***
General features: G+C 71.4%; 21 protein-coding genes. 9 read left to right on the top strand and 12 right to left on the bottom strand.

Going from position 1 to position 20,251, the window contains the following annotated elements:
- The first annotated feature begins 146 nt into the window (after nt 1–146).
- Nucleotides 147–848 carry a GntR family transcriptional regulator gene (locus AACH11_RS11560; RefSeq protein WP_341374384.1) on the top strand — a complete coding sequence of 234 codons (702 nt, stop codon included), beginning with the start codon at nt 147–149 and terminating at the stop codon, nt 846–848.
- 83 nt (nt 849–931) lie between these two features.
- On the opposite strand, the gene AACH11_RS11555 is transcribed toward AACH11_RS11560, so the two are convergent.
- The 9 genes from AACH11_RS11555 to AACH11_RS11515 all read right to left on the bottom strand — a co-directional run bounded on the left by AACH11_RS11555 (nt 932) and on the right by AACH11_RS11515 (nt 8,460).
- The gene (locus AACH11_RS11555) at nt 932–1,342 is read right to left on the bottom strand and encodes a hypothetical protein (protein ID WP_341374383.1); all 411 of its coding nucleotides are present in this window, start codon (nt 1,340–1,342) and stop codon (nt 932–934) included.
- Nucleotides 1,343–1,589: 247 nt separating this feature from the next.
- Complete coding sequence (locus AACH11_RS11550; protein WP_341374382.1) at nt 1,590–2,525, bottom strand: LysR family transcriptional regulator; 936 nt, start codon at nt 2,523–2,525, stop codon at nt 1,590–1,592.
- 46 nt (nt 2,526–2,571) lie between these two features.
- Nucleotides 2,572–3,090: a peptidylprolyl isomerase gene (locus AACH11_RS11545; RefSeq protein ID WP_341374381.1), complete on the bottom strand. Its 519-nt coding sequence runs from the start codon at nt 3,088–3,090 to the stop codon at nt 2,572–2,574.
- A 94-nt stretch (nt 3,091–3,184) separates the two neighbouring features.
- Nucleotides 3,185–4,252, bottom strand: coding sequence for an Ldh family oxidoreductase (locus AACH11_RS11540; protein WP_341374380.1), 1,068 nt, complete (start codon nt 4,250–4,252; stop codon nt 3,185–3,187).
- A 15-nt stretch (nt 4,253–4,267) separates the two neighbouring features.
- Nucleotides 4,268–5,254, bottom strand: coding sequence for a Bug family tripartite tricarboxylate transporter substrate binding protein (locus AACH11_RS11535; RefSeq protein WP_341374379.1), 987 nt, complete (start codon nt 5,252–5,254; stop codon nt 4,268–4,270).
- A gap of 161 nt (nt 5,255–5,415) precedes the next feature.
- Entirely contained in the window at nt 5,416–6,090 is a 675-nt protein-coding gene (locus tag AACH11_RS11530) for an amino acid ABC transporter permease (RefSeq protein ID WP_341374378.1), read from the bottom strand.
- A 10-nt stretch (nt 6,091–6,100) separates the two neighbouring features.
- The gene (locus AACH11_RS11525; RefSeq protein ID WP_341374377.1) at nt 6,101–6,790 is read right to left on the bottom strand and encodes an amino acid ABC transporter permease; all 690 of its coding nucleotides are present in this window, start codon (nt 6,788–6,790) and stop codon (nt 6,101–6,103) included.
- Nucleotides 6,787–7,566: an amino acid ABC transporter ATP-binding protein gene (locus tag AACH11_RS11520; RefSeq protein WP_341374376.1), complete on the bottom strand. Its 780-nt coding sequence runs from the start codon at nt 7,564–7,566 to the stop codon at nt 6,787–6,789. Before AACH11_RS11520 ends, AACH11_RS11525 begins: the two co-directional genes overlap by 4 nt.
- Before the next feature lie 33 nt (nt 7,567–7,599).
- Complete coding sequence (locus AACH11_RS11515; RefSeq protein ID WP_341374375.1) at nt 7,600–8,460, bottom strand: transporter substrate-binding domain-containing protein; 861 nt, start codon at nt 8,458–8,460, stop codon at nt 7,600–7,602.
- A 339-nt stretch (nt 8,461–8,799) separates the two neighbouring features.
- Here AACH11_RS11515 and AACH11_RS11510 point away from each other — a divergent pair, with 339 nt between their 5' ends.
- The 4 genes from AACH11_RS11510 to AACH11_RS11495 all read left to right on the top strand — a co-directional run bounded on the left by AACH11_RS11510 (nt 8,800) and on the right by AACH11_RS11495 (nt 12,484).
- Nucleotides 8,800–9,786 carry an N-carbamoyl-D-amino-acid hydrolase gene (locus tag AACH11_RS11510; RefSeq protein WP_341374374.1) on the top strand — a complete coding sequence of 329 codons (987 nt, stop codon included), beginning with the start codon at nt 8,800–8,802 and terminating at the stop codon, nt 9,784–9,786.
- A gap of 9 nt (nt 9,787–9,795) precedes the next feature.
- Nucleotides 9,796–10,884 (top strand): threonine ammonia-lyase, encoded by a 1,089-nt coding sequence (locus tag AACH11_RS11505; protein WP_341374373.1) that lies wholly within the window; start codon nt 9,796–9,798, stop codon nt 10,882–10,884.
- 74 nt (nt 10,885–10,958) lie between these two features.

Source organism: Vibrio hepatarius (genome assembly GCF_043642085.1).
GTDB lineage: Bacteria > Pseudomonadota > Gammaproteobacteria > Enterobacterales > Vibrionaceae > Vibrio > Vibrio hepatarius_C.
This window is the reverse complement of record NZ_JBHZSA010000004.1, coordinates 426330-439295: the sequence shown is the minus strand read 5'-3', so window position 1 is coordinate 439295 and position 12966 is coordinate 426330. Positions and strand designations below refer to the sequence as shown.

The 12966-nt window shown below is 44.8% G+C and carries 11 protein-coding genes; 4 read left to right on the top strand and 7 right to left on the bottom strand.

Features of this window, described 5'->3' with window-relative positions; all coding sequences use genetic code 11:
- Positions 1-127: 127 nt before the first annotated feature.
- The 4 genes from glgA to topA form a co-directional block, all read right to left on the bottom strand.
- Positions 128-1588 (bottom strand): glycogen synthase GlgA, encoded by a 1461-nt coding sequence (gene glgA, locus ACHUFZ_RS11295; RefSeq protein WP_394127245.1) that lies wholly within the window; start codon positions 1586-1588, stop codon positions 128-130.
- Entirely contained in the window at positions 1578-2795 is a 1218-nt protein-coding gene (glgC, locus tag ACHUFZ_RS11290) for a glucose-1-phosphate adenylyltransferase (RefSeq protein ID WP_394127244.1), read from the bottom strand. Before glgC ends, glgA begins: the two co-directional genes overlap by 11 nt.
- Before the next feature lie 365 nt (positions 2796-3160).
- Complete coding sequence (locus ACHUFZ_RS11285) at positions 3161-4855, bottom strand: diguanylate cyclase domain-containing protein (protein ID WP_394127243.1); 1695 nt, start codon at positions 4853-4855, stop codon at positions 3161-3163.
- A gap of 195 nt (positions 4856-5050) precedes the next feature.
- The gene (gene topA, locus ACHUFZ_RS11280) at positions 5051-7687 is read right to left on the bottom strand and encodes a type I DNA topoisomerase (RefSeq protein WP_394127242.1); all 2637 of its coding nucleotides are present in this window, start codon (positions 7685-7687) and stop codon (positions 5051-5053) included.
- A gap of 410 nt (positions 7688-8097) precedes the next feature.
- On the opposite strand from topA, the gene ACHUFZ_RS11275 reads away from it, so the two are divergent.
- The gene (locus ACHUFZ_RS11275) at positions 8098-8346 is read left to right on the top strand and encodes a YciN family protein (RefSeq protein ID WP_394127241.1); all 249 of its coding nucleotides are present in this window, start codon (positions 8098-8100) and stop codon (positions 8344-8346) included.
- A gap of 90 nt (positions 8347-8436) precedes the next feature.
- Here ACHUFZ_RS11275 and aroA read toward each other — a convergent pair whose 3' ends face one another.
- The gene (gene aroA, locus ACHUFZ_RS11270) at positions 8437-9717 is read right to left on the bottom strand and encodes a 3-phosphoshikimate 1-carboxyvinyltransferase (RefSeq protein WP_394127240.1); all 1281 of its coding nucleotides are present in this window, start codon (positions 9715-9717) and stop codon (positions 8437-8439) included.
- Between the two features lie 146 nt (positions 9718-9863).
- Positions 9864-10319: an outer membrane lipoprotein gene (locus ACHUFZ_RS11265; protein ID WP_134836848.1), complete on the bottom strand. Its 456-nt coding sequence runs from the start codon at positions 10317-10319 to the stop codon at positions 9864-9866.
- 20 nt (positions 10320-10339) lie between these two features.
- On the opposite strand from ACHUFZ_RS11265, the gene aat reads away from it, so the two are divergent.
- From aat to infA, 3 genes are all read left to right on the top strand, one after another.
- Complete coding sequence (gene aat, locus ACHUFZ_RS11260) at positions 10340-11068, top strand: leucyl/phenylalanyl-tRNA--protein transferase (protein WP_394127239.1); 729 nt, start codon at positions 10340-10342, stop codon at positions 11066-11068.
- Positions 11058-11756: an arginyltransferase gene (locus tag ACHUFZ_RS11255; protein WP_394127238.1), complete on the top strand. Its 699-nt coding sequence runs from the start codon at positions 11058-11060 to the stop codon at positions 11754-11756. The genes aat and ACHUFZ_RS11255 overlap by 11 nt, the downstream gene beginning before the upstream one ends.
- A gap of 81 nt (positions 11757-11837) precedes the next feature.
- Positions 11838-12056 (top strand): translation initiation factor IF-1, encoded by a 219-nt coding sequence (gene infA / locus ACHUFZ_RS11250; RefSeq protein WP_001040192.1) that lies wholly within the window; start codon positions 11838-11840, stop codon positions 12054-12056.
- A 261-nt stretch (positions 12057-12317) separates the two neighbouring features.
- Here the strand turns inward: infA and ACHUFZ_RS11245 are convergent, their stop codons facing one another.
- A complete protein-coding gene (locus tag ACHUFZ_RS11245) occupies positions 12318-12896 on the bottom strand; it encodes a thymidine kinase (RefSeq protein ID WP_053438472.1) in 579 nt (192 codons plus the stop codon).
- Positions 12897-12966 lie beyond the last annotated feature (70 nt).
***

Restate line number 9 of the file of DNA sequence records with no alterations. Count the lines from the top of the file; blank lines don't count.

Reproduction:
- Nucleotides 1,343–1,589: 247 nt separating this feature from the next.